Bringing oneself to account each day would seem to be advisable, for high and low, alike.

The Wilshire Finger Points East

10

November 12, 2019, Santa Monica- 

There are any number of iconic streets across the country, and in the Los Angeles area, in particular.  U.S. Route 66 ends (or begins) here, a scant few blocks from where I stood just moments ago.  Several of the streets around this quadrant are enshrined in my childhood memory, albeit from TV ( Sunset Boulevard and Strip remain in the Long-Term Bank, thanks to Edd “Kookie” Byrnes, who was the king of smooth).  Route 66 itself was the province of George Maharis (“Buzz Murdock”, Kookie’s heir apparent).

It is Wilshire Boulevard, though, which has the most cachet- It starts here, overlooking the beach and hosts some of LA’s great museums. Wilshire leads the visitor to UCLA’s turnoff, to Hollywood and, eventually, to Koreatown.

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At its western terminus, St. Monica herself is the traffic icon, standing between Wilshire and the long drop down a steep cliff.

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I chose to walk, from the far end of Third Avenue’s Promenade, to this overlook.

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So, the true glory of Santa Monica, these days, lies in how the city is making itself pedestrian-friendly.  Third Street Promenade, like other urban pioneering efforts, is a well-planned and relaxing venue for people, of all walks of life, to re-center themselves. My first order of business, after checking out of Rest Haven, was to find breakfast.  That matter was resolved by Santa Monica’s branch of LA’s Le Pain Quotidien.  Mini-pancakes and cafe au lait sufficed, as there will be a lunch meet-up with a family friend later on, in Hollywood. LPQ is my kind of spot, though, with a long communal table that goes against the “keep away from my turf” ethic that is so prevalent in many American establishments.  Strangers here are truly “friends you haven’t met.”

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These are just a few of what LPQ offers.

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The long row does have its share of kitsch, in the form of dinosauria.  At least, it’s imaginative kitsch.

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Bella, another signature cafe, would have been my breakfast choice, had not LPQ stared me in the face, when I first left the parking garage.

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Walking towards the beach overlook, I was captivated by a small boy, who was re-arranging these chess pieces, under his mother’s watchful eyes.  I sat a few rows away and pondered his “strategy”.  For a four-year-old, the little guy was doing quite well.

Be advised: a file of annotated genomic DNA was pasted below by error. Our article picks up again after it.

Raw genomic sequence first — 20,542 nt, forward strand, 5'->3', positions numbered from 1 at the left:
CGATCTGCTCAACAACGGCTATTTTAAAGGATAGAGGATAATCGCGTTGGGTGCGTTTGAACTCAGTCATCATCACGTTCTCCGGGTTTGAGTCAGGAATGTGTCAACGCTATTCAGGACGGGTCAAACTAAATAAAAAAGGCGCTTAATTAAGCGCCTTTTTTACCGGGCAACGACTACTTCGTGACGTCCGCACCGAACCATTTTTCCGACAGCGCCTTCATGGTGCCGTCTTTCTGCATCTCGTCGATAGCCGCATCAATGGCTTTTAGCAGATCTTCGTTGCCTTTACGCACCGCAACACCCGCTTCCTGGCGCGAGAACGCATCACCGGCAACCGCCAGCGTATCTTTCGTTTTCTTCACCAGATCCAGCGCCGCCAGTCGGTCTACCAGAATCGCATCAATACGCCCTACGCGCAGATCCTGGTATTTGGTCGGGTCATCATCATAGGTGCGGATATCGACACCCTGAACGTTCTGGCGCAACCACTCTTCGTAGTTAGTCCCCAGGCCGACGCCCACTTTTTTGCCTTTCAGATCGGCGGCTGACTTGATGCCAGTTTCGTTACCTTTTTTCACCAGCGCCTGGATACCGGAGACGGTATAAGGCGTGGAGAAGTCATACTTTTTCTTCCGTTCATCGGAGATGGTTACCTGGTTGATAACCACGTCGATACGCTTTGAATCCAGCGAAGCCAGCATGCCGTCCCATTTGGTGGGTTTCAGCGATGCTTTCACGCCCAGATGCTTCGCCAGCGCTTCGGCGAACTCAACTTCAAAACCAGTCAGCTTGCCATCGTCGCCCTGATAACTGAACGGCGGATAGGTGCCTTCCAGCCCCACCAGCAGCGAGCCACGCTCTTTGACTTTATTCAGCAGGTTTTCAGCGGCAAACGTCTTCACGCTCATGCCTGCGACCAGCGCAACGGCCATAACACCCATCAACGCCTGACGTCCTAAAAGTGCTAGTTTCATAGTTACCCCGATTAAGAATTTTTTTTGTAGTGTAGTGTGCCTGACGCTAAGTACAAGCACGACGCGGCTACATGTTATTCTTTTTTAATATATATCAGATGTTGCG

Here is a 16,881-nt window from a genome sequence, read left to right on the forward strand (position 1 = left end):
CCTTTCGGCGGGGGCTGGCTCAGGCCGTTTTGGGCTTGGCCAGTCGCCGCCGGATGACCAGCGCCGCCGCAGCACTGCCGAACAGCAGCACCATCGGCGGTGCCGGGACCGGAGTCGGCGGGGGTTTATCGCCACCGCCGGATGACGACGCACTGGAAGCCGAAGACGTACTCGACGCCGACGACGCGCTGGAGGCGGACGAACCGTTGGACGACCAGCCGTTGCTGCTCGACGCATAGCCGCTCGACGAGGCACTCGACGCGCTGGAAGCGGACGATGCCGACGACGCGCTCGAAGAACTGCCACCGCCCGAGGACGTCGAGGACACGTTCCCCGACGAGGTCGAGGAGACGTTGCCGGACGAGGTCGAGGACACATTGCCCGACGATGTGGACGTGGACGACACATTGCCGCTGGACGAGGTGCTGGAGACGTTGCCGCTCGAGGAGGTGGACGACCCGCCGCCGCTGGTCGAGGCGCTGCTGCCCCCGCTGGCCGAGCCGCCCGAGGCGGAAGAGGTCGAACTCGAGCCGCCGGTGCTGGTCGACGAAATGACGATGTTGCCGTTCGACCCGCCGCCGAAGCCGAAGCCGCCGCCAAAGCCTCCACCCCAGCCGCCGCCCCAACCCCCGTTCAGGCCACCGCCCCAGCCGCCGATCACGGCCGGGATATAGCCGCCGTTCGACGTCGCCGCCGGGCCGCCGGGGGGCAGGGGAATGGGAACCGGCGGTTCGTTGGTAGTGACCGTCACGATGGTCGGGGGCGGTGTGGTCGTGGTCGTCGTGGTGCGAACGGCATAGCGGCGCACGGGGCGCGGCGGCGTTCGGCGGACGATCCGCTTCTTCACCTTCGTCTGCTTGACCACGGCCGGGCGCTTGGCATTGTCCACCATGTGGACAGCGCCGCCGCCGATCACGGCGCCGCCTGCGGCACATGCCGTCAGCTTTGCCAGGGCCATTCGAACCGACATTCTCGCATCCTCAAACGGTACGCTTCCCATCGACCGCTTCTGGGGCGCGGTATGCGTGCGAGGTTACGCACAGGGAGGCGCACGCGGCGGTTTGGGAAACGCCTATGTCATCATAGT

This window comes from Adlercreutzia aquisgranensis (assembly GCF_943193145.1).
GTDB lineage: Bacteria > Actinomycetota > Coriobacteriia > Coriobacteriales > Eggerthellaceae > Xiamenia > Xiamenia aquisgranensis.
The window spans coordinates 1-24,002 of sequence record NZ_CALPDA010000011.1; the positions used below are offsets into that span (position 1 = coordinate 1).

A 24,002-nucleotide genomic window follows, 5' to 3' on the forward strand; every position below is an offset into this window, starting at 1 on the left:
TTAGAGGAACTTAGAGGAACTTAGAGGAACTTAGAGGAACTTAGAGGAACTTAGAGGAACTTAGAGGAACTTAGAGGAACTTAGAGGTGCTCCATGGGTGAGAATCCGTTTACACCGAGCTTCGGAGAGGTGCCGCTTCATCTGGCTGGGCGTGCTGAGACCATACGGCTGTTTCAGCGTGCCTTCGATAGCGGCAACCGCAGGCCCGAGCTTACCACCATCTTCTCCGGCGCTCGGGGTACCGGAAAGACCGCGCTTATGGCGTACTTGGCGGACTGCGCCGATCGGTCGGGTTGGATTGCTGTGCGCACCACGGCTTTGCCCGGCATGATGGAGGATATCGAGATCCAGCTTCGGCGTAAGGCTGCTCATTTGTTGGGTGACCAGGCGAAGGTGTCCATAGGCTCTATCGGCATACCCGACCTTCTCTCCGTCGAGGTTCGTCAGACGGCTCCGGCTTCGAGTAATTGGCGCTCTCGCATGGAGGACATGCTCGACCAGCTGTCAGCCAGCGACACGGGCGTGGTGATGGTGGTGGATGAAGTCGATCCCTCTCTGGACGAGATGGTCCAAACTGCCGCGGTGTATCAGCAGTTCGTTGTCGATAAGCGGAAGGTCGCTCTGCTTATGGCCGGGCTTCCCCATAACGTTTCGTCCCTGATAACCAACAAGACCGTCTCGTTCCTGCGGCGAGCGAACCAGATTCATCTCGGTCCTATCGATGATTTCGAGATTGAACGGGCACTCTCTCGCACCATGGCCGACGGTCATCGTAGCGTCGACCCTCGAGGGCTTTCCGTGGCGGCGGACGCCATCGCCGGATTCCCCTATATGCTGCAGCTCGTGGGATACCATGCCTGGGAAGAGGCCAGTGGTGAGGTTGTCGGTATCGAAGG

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Such is life, in one of Los Angeles’ most eclectic satellite communities.  Now, it is time for me to head to yet another of those:  Hollywood.

Canalside Ruminations

6

November 11, 2019, Venice, CA-

As I set out to walk alongside the canals of this down-to-earth beach community, I noted that its namesake, in Italy, is at serious risk of sinking into its swampland underpinnings.  California’s Venice has its own concerns:  Earthquakes and a large homeless population being two very different such points of focus.   This is a part of Los Angeles where it is not unusual for people to set up impromptu “shops” along South Venice Boulevard, across from the north entrance to the Canal Walking Path.  There are many who sleep where they can, around the village.

The canals themselves are lined by eclectic houses, which seem to have many students and artists, in residence.  The quirkiness of the district is as much of a draw as the serenity that radiates from an early morning, canalside.

I chose to walk mainly along Grand Canal, which is the western boundary of the District.  My route took in the bridges of Carroll, Linnie, Howland and Sherman Canals, at their juncture with Dell Street.

Here is a long view of Grand Canal.

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I turned left at Carroll Canal, looking to cross the bridge in the foreground.

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From the Dell Street Bridge, here is a view towards the Eastern Canal.

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A couple of Little Egrets were on hand.  Here is one, grooming herself, along the Grand Canal.

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There is plenty of kitsch here, as well, including a Pink Flamingo paddle boat.

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Linnie Canal is the next feeder to Grand Canal, going north to south.

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As is seen in a previous paragraph, Halloween has a lingering presence, in the Canal District.

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Howland Canal came next, on my southward jaunt.

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These peace-infusing homes are at the junction of Grand Canal and Howland.

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This Gingko Tree nearly overwhelms the towpath.

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An upside-down dinghy strikes a pensive mood.